Atlas F1   Taking the Lid Off F1

Formula One Technical Analysis

  by Will Gray, England

Atlas F1 presents a series of articles by certified engineer Will Gray, that investigates in greater depth all the technical areas involved in design, development, and construction of a Formula One car.

7A. Wind Tunnel Technology

Aerodynamics is often called the 'Black Art'. It is a fascinating subject - making something you can't see do something you can is quite impressive. By making the car a certain shape, an aerodynamicist can make the air flow over it in a certain manner. If the shape is designed correctly, the airflow can create a downward force on the car which is then transferred to the track by its tyres, and hence Aerodynamic Grip is created. However, this useful force comes with the price of Drag - a force which slows the car down.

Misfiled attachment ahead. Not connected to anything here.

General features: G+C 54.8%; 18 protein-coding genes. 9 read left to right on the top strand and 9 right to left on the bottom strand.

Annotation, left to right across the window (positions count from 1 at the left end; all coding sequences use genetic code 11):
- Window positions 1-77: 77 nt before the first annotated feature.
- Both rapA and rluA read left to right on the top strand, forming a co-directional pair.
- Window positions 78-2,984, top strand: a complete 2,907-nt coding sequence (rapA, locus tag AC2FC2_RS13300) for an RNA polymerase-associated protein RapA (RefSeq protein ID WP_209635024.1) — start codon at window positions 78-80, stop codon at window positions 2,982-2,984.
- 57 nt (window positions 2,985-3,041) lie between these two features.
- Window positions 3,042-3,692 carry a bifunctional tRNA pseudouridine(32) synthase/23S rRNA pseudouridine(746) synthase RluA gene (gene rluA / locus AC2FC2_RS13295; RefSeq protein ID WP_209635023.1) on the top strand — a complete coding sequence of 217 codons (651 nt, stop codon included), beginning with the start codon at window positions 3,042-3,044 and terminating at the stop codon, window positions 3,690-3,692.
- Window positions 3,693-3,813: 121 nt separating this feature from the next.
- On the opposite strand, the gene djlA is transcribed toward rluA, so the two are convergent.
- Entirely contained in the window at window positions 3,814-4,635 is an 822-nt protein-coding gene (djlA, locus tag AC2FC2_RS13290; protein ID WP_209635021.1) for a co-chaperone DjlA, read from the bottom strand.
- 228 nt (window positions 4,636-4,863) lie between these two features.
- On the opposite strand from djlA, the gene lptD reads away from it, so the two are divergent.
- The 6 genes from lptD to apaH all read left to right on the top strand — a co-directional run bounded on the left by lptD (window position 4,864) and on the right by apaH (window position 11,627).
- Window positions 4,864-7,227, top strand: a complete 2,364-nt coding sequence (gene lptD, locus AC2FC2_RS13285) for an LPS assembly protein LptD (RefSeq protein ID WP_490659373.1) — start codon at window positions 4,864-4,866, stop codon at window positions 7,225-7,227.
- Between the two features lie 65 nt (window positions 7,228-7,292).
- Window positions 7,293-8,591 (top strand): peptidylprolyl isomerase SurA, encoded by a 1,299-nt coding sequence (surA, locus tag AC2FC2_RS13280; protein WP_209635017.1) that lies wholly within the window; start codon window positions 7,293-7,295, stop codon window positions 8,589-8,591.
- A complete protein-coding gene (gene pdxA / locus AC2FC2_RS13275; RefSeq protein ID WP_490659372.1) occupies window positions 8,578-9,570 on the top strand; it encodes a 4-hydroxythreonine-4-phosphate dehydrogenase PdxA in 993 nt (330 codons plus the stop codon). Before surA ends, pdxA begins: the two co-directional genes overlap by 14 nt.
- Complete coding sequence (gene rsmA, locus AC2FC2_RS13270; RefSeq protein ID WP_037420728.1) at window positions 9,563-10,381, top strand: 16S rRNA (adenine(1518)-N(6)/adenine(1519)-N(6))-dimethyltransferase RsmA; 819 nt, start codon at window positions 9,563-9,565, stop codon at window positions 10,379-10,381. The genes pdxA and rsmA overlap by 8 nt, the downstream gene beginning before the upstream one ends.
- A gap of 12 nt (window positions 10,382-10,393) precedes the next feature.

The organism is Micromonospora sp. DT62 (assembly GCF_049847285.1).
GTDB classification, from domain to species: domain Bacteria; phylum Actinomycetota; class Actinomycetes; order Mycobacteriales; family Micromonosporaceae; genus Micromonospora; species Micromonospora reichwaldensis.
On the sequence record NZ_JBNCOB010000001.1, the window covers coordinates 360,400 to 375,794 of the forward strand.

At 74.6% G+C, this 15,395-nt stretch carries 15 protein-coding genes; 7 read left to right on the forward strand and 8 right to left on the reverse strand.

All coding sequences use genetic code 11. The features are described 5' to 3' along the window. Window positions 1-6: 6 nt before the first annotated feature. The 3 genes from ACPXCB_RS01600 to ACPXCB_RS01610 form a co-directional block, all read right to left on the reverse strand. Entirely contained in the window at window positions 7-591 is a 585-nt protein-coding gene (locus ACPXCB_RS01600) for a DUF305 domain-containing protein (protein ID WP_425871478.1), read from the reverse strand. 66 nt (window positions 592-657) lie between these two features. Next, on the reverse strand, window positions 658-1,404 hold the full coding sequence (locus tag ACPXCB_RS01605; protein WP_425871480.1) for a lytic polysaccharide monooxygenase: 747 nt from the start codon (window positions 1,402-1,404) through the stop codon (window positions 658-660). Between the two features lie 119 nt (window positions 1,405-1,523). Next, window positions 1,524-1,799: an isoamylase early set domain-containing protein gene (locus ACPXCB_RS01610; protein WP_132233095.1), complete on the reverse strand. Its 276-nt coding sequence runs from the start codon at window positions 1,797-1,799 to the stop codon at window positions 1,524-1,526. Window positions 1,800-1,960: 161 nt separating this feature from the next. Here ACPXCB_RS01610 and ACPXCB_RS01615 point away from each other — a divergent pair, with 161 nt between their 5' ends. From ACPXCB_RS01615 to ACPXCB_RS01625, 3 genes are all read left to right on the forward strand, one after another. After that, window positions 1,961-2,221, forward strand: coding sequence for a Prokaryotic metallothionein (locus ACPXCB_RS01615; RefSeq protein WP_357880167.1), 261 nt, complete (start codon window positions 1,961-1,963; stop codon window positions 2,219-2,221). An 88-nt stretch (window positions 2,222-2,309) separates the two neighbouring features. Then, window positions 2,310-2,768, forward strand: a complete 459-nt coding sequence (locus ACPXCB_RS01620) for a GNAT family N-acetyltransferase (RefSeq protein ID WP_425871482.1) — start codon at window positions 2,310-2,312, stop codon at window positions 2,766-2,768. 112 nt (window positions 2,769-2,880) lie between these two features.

Ferrari's futuristic wind tunnel complex To test and develop aerodynamics, every team from the front to the back of the grid spends time in the wind tunnel, where air is blown over the car, rather than the car driving through the air on the race track. It does, however, create the same effect. Tunnels are expensive, and require a rolling road to simulate the airflow around the car effectively. For this reason, full size tunnels are not used - it is currently not possible to run a rolling road at the required full scale speeds. Therefore, teams use scale models, with sizes ranging from 1/3 scale (33%), up to 1/2 scale (50%). The larger the model, the more accurate the results, as parts can only be manufactured to a certain accuracy, and with larger parts, any inaccuracies are less significant. However, parts are often made many times over for some areas of the car to allow modifications, so as sizes increase, more material is used, manufacturing becomes more difficult, and costs rise. For this reason, a compromise must be considered as model scales further increase.